UK law change opens door for mixed sex civil partnerships

The last time Rebecca Steinfeld and Charles Keidan went to Chelsea Old Town Hall to formalise their relationship through a civil partnership they were turned away.

At that time, five years ago, the legal status was restricted to same sex couples. But following a groundbreaking legal fight which led to a change in UK law, they will head to Kensington and Chelsea register office on New Year’s Eve in a bid to become one of the first mixed sex couples to enter into a new type of civil partnership.

“It feels like the end of a huge long journey,” said Mr Keidan, a 43-year-old magazine editor. “I feel so happy that finally we are able to document our relationship and allow it to reflect the equality to which we both aspire.”

Mr Keidan and Ms Steinfeld, who have two young children, were determined to change the law after their experience in Chelsea in 2014. They helped launch a campaign and brought a judicial review legal challenge arguing that the 2004 Civil Partnership Act breached article 14 of the European Convention on Human Rights on the grounds that it discriminated against mixed sex couples.

The couple lost in the lower courts before winning a landmark victory in the Supreme Court last year which ruled that the current legislation was incompatible with European human rights law.

Soon afterwards the former prime minister Theresa May’s government approved new legislation which came into force from December 2.

Because heterosexual couples in England and Wales wanting to enter into civil partnerships have to give 28 days notice Ms Steinfeld and Mr Keidan will be among the first wave of couples to make history on December 31.

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They plan a simple registration ceremony with their two children and a few friends followed by a New Year’s Eve celebration.

“It feels like we have come full circle,” adds Ms Steinfeld, 38, a senior policy officer, who as a feminist said she disliked the patriarchal connotations of marriage. “Cohabiting couples don’t have the same protections as marriage or civil partnership as there is no such thing as common law marriage.”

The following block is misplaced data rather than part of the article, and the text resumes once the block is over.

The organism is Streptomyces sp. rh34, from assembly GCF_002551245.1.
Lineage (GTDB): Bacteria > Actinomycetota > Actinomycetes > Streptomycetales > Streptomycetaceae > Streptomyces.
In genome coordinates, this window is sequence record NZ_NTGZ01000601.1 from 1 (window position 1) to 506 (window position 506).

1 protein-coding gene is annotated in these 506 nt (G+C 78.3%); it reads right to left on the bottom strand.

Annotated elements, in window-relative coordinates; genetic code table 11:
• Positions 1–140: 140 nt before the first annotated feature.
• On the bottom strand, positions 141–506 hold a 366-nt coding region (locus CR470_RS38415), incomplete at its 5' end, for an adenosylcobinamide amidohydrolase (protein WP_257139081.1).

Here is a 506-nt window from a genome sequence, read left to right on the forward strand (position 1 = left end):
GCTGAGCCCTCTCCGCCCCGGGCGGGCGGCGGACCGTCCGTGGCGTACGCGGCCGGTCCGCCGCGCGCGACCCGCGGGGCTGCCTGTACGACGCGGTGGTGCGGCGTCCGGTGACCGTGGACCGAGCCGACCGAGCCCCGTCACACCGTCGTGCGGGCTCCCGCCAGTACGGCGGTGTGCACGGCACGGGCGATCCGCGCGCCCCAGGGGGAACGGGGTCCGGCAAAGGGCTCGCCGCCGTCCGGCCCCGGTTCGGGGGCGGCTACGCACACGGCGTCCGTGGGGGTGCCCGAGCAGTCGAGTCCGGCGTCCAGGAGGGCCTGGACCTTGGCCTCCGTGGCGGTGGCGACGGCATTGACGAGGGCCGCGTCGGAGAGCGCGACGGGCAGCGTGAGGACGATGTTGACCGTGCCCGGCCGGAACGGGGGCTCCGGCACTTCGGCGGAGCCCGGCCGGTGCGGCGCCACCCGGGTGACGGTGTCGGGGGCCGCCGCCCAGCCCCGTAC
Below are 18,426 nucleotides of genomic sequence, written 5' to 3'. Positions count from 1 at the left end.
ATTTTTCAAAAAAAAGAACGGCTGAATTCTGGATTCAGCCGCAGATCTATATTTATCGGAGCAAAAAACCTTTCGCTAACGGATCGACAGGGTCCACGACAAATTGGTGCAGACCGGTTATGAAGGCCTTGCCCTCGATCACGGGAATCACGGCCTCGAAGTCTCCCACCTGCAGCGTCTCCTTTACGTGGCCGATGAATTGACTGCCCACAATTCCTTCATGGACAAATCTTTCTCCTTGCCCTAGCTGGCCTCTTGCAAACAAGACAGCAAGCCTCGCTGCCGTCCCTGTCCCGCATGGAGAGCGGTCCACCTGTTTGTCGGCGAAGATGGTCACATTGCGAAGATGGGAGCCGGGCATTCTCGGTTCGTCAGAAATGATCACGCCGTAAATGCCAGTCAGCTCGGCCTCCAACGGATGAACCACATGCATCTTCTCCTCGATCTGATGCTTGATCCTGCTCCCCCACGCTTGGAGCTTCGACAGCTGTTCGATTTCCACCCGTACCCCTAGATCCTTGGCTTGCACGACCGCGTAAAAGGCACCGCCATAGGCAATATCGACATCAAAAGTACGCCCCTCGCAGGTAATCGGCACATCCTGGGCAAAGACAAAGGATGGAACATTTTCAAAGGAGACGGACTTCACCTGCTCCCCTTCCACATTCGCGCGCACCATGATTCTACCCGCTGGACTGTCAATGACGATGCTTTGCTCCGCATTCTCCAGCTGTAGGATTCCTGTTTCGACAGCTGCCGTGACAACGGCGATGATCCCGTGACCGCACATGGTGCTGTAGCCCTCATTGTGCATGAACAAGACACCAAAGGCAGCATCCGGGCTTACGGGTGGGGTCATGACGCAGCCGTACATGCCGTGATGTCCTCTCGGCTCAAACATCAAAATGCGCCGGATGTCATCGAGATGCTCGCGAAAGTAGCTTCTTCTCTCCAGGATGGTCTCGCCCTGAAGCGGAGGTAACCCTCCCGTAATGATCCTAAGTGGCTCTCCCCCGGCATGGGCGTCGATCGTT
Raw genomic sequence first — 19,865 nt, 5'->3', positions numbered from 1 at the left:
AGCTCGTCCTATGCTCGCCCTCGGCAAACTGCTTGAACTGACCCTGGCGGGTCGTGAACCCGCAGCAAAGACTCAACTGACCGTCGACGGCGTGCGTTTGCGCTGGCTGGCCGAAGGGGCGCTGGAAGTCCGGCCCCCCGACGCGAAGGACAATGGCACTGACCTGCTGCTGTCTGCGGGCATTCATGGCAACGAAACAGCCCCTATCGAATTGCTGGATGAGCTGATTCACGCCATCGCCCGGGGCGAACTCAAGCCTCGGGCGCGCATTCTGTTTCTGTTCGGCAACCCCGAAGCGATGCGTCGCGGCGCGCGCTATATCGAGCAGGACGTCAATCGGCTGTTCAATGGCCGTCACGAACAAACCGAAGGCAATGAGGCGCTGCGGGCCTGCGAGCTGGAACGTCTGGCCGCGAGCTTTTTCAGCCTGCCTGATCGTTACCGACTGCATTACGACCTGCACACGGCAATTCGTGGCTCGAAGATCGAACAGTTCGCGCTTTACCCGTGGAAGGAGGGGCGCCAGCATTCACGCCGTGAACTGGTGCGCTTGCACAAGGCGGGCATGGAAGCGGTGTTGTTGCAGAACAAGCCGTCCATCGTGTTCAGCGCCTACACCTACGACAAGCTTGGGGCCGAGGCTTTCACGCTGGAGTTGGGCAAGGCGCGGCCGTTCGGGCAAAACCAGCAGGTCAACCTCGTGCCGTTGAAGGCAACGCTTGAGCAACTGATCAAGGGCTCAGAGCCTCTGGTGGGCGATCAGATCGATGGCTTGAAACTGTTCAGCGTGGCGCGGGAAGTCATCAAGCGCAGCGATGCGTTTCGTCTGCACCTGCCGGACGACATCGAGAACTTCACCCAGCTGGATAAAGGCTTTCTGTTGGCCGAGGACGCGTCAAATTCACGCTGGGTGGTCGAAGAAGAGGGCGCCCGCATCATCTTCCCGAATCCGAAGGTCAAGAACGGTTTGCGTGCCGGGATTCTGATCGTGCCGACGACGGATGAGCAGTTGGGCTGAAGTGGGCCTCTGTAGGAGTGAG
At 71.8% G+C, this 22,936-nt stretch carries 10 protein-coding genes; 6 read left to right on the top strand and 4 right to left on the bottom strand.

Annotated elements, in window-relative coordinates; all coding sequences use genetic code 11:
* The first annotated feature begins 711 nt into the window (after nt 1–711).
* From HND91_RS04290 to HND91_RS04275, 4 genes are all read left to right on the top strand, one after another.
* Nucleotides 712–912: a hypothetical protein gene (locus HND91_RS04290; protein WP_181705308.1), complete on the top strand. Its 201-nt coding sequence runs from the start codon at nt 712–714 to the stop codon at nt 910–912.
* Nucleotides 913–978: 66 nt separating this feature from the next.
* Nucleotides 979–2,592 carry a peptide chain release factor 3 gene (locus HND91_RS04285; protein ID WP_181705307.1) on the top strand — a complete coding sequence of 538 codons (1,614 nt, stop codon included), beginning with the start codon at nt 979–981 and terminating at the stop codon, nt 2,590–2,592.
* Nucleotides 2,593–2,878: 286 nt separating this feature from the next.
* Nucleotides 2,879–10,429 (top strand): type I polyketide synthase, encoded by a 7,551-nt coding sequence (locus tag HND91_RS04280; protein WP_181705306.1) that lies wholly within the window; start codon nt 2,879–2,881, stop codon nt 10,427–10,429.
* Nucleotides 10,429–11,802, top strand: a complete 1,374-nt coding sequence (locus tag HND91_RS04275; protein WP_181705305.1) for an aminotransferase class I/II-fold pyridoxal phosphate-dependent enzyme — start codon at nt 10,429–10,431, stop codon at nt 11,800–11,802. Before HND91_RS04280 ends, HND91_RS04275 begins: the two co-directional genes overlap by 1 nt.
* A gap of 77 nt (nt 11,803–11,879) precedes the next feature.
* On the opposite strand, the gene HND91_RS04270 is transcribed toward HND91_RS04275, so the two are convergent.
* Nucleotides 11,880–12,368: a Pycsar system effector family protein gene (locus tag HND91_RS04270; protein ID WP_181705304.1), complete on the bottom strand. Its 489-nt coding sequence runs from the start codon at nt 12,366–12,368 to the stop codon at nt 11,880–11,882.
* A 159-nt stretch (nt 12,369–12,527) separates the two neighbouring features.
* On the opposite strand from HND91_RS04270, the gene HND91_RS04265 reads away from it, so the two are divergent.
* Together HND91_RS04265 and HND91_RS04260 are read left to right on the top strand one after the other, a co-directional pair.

Civil partnerships were first introduced in 2004 to allow same sex couples to gain the same legal rights as married couples. However numbers of civil partnerships in England and Wales have dwindled from a peak of 14,943 in 2006 to 956 in 2018 since the introduction of gay marriage in 2014.

The government has predicted thousands of mixed sex couples will enter into a civil partnership in 2020. A Government Equalities Office impact assessment published in July suggested that around 27,000 opposite sex partnerships could be registered in 2020 but that the uptake could be as high as 84,000.

Civil partnerships give couples the same legal protections as marriage if the couple split up or one of them dies. It allows them to automatically inherit their partner’s estate or family home and to claim pension rights.

Cohabiting families are the fastest growing family type with the number in the UK more than doubling over 20 years, to about 3.4m. In 2017, 48 per cent of children were born to unmarried couples.

Other countries which have introduced mixed sex civil partnerships have seen their popularity rise. In the Netherlands, where they were introduced in 1998, such partnerships account for 23 per cent of all opposite sex unions (civil partnerships plus marriage).

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Simon Blain, partner at law firm Forsters, said that he expected that mixed sex partnerships would prove popular among people who did not like the religious connotations of marriage. “Some younger people might go for this because perhaps they feel marriage is for older people and civil partnerships feel different and fresher,” he said.

Prior to the law change, some British couples were forced to go to the Isle of Man where mixed sex civil partnerships have been legal since 2016 — a product of the island’s own legal system which is different to the rest of the UK.

Martin Loat, 58, who chairs the Equal Civil Partnerships campaign, and his partner Claire Beale, a magazine editor, were among those couples who took the Isle of Man route. This month, as the wider UK law change came into force, the status of their relationship was finally recognised.

“I went to bed as a single man and woke up in a legally binding relationship,” Mr Loat said.

Having helped drive the campaign for change, he said he hoped the new civil partnerships will become a modern alternative for mixed sex couples who want to put their relationship on a more formal footing. “The financial protection is very similar to marriage and without the formalities and baggage of marriage and the expense,” he said.


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